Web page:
It's the right time to step down, says Allen Lee

PUBLISHED : Friday, 06 April, 2007, 12:00am
UPDATED : Friday, 06 April, 2007, 12:00am

Allen Lee Peng-fei, one of the few local delegates to the National People's Congress who is a household name in Hong Kong, is getting ready to quit his last formal political position.


But not seeking re-election to the national legislature after being a member for a decade doesn't mean he will entirely vanish from the political scene where he has been dominant for 30 years.


He plans to continue his 10-year fight for a Hong Kong office for the local NPC delegates, and will carry on as a political commentator and talk-show host.


Mr Lee insists it's time to lay to rest suspicions that an office for the delegates would establish another power base in the city. It would not only 'shorten the distance' between the citizens and the delegates and get the delegates exposure, he said, but it could also help them to carry out their duties, such as assisting Hongkongers who had trouble on the mainland.


'At the very beginning, Hong Kong delegates were regarded as pretty sensitive positions,' he said. 'Yet 10 years on, there shouldn't be any more suspicion that opening an office is tantamount to establishing another power base.'


Mr Lee, who will turn 67 this month, began his political career as an appointed Legislative Council member in 1978. Amid heated debates on Hong Kong's future in the 1980s, he led a delegation to Beijing asking the central government to extend Britain's lease.


He served on the Executive Council from 1985 to 1992, and a year later he founded the Liberal Party. Unlike most pro-business politicians, he took the unprecedented step of running for a directly elected Legco seat in 1995 and succeeded.


Yet he failed to gain re-election in 1998 and resigned as the party chairman. In the same year he was elected a Hong Kong deputy to the NPC.


'I decided to stand for the NPC election in 1998 because I wanted to have a deeper understanding of the mainland's political system and the country's development, whether it's on the economic, social and political front,' he said.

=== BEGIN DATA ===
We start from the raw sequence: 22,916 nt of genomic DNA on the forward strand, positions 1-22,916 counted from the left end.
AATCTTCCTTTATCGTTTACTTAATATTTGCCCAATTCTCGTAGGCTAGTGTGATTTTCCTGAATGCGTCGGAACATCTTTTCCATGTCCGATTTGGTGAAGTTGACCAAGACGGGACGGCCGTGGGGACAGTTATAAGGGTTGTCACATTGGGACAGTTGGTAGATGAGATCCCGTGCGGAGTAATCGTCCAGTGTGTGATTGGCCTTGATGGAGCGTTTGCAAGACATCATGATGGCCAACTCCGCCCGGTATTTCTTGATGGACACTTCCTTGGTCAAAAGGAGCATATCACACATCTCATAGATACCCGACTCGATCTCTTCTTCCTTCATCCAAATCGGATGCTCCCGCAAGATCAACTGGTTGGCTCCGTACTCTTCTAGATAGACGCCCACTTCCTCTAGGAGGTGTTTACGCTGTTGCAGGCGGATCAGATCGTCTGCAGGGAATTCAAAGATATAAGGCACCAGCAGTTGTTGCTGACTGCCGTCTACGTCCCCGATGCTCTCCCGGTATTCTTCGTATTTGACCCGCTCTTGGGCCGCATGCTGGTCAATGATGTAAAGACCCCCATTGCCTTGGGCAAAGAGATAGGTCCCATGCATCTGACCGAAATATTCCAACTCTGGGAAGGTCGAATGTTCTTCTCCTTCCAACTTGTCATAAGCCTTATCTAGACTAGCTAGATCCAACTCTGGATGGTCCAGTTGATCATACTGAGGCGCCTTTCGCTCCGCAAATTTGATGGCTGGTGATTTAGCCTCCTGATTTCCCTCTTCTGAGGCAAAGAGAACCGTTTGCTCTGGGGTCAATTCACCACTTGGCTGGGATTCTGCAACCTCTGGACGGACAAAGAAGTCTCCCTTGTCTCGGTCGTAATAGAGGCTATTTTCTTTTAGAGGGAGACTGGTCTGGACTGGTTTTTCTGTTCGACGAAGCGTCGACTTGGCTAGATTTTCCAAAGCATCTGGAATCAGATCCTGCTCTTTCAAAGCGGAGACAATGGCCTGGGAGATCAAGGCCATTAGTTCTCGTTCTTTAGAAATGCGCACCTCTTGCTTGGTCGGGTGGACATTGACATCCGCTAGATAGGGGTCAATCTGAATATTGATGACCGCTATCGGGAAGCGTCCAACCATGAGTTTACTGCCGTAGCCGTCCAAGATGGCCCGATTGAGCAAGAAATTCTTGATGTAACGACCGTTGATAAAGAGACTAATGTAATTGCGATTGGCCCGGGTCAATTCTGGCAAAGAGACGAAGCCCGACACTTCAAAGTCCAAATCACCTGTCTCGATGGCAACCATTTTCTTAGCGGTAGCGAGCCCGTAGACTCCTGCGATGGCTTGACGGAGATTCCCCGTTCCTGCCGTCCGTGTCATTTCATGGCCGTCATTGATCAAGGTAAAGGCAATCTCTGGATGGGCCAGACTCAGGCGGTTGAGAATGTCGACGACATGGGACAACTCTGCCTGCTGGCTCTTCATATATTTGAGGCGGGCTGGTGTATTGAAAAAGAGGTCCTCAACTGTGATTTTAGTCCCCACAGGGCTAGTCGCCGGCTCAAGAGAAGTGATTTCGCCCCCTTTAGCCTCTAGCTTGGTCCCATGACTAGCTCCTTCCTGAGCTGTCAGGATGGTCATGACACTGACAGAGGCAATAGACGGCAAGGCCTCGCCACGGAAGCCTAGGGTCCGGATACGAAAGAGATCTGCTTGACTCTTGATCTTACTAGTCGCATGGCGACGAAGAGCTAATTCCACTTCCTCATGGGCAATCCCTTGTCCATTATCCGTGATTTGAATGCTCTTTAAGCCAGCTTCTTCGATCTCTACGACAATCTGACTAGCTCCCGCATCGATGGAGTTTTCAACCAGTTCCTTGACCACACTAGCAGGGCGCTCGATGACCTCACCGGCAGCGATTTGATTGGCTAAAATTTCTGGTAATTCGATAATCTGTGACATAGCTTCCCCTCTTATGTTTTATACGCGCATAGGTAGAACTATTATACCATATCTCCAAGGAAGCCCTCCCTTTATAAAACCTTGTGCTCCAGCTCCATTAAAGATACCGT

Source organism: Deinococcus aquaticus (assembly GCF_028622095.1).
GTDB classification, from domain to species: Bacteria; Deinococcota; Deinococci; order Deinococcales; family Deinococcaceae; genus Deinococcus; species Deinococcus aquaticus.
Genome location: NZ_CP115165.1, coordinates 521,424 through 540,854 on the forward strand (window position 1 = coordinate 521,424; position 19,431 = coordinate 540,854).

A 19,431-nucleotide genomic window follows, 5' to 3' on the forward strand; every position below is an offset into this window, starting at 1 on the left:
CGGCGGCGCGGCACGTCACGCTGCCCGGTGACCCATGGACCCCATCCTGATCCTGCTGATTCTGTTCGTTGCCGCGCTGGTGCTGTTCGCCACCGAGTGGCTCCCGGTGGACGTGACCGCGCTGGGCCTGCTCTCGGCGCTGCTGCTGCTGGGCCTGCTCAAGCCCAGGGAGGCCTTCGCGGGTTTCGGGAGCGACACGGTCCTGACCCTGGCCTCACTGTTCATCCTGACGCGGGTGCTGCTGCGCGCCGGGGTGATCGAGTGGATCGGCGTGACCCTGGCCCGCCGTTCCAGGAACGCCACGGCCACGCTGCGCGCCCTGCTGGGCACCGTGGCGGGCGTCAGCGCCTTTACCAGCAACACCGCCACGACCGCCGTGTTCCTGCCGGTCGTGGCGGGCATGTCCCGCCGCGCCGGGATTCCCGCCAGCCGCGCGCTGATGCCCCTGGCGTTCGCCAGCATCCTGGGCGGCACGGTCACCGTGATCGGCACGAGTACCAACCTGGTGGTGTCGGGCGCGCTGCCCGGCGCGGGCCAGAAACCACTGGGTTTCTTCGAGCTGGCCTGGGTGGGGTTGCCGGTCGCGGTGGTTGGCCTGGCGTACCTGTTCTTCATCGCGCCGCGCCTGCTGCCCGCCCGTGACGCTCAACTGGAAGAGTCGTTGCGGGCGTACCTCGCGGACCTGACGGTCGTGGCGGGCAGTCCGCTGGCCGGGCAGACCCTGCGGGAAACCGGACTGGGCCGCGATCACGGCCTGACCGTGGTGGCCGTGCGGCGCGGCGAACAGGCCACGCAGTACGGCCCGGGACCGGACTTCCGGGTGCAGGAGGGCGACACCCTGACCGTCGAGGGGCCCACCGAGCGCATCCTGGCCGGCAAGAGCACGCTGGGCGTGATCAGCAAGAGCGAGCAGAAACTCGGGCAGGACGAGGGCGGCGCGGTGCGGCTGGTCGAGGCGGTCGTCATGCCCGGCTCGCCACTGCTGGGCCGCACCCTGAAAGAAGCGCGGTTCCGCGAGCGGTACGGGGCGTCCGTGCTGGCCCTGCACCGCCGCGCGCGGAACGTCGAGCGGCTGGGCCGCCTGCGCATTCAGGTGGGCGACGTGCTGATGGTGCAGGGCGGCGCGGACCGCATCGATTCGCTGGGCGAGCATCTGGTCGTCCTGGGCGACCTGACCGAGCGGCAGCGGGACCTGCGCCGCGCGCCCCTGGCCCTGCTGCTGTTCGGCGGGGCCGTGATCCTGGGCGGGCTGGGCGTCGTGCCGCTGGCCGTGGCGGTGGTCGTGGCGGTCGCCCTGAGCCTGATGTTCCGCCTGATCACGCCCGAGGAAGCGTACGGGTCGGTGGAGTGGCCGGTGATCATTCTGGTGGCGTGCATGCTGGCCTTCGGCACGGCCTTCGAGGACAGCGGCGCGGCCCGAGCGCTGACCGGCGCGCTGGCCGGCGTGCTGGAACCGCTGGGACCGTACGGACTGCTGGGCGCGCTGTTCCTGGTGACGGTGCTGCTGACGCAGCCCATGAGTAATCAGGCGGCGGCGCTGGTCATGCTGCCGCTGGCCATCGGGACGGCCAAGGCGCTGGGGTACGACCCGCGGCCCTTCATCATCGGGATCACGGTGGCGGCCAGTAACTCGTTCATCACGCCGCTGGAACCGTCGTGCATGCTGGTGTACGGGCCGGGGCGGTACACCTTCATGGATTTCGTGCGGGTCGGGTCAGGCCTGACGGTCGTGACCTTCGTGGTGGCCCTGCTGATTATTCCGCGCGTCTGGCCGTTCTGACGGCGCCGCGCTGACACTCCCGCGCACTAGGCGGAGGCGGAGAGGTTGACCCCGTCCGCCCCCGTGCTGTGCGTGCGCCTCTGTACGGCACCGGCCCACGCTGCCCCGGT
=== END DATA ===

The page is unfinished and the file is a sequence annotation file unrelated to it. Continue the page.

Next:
Mr Lee said he envisaged heated competition for NPC seats in next year's election, which could include pan-democrats. He hoped those who had 'political abilities', irrespective of backgrounds, could be returned.


He said he felt most satisfied that he had been able to help Hongkongers who sought his assistance.


Although he was discontented with the NPC system that was still far from open, the post had helped him understand much more about the mainland's system and establish communication with Beijing.


Acknowledging the mainland's advancement, he also highlighted its problems, such as corruption and the fact that the legal system is far from 'sound and healthy'.


Mr Lee said that besides the sudden death of former governor Sir Edward Youde in 1986, the million-strong protest march in Hong Kong in support of the pro-democracy movement in Tiananmen Square had made the deepest impression on him. 'I had to help handle the situation in the light of the march that saw a million people take to the street,' he said.


Summing up his political career, Mr Lee said: 'I've borne witness to Hong Kong's recent history and I've got much satisfaction from it.


'I've been a politician for 30 years and as I'm getting old, it's time to let the energetic ones take over.'


Does he have any regrets about stepping down? 'Many of my Beijing friends have asked me to re-think my decision,' he said. 'Yet once I've made up my mind, I will stand by it. The most important thing is that you know when you should leave.'